In 1989, a judge in Dublin, Ireland, decided not to convict "U2" bassist Adam Clayton of marijuana possession, even though he admitted to the crime. Clayton agreed to contribute US$34,500 to a women's centre in Dublin.

In 1994, 10 people were hurt and more than 100 arrested in Santiago, Chile, after youths smashed cars and pelted police with rocks and bottles. The trouble began when the youths were denied tickets to a concert featuring "Black Sabbath" and "KISS."

 In 1995, the U.S. issued a postage stamp honouring jazz trumpeter Louis Armstrong. The release was marked by a New Orleans jazz concert featuring trumpeters Wynton Marsalis, Al Hirt and Doc Cheatham. Armstrong was also included in a set of 10 jazz musician stamps released two weeks later at the Monterrey Jazz Festival in California. Among the others honoured were Jelly Roll Morton, Coleman Hawkins, John Coltrane and Charlie Parker.

In 2008, Jerry Reed, a singer and actor who appeared in the "Smokey and the Bandit" movies, died of complications from emphysema at age 71. Reed was a gifted guitarist who later became a songwriter, singer and actor. In 1968, Elvis Presley recorded two of his songs, "U.S. Male" and "Guitar Man." He also wrote the hit "A Thing Called Love," which was recorded in 1972 by Johnny Cash. As a singer in the 1970s and early 1980s, he had a string of hits that included 1971 Grammy Award winner "When You're Hot, You're Hot," "Amos Moses," "East Bound and Down," and "The Bird."

In 2009, Erich Kunzel, the award-winning conductor who headed the Cincinnati Pops Orchestra since its founding three decades earlier and won international fame through sales of more than 10 million recordings, died of cancer. He was 74.

In 2009, CSI, a group that represents Canadian songwriters and music publishers, filed a lawsuit against Canadian Satellite Radio Inc., the subsidiary of XM Radio, stating it was owed royalties dating back to 2005, when XM Radio first went on the air in Canada. A deal was reached two weeks later for XM to make royalty payments.

In 2009, country star LeAnn Rimes announced on her website that she and husband Dean Sheremet were getting divorced after seven years of marriage. Tabloid reports had linked Rimes with actor Eddie Cibrian, her co-star in the TV movie "Northern Lights." Cibrian filed for divorce from his wife of eight years the previous week. (Rimes and Cibrian married in 2011.)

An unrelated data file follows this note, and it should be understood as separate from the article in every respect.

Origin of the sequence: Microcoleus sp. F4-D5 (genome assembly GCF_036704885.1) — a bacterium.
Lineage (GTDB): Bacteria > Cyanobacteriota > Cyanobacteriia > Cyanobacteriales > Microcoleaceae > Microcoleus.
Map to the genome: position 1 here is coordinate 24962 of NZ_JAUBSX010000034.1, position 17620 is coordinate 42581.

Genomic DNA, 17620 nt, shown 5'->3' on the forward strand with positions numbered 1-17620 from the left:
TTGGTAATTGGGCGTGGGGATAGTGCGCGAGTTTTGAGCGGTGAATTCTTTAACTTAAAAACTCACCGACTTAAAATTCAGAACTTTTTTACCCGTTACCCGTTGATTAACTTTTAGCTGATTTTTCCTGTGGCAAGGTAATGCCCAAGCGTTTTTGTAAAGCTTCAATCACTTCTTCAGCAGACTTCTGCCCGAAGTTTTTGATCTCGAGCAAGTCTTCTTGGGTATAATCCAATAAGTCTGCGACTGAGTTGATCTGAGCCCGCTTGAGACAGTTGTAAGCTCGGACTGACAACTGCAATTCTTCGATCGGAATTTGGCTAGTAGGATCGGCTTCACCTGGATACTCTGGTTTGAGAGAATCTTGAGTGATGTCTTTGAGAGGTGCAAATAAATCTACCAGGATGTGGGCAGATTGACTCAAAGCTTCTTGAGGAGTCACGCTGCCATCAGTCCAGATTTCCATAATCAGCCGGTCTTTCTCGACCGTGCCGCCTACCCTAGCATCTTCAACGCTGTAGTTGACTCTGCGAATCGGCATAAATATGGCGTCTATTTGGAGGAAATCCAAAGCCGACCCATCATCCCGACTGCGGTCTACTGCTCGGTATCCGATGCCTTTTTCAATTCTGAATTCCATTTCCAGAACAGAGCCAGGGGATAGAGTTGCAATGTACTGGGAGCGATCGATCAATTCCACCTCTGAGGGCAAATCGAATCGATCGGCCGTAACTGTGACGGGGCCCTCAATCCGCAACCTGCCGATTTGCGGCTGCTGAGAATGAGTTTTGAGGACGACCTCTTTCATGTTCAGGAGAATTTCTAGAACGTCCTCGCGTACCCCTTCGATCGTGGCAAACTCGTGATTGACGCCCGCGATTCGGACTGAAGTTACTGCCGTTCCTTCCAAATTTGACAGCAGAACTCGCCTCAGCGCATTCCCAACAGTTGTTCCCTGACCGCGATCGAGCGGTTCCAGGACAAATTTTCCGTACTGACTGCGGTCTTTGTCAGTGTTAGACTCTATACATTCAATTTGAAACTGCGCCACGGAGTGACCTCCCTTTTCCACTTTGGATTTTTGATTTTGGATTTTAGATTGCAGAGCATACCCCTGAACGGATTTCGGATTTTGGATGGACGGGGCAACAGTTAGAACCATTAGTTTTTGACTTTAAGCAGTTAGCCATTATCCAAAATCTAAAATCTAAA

In 2010, a "Guns N' Roses" concert in Dublin started nearly an hour late. Frontman Axl Rose warned fans to stop throwing bottles or they'd leave. Someone threw another bottle, and Rose left the stage. The promoters would not let Rose leave the venue until he finished the gig, so the band went back on stage an hour later, but played to a mostly empty venue.

In 2010, Texas singer-songwriter Miranda Lambert was nominated for the nine Country Music Association Awards, the most ever for a female country artist. She ended up winning three -- Female Vocalist, Album of the Year ("Revolution") and Video (The House That Built Me").

In 2010, Grammy-winning rapper T.I. was arrested along with his wife on suspicion of possessing methamphetamines, five months after the hip-hop star finished a prison stint on weapons charges. In mid-October, a federal judge later ordered him back to prison for 11 months for violating the terms of his parole.

In 2012, Hal David, the lyricist who teamed with Burt Bacharach on dozens of timeless songs for movies, television and a variety of recording artists in the 1960s and beyond, died of complications from a stroke. He was 91. They were among the most successful teams in modern history, with top-40 hits including "Raindrops Keep Fallin' on My Head," ''(They Long to Be) Close to You" and "That's What Friends are For." They won an Oscar for "Raindrops Keep Fallin' on My Head" (from the movie "Butch Cassidy and the Sundance Kid"), Grammys and Tonys for the songs from the hit Broadway musical "Promises, Promises."

In 2014, Jimi Jamison, who sang lead on Survivor hits such as "Burning Heart" and "Is This Love," died of a stroke at his home in Memphis, Tenn. He was 63. He joined the group in 1984 after it had already become known for "Eye of the Tiger," the theme song to the Sylvester Stallone film "Rocky III." Jamison also co-wrote and sang the "Baywatch" theme song, "I'm Always Here."

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(The Canadian Press)

The Canadian Press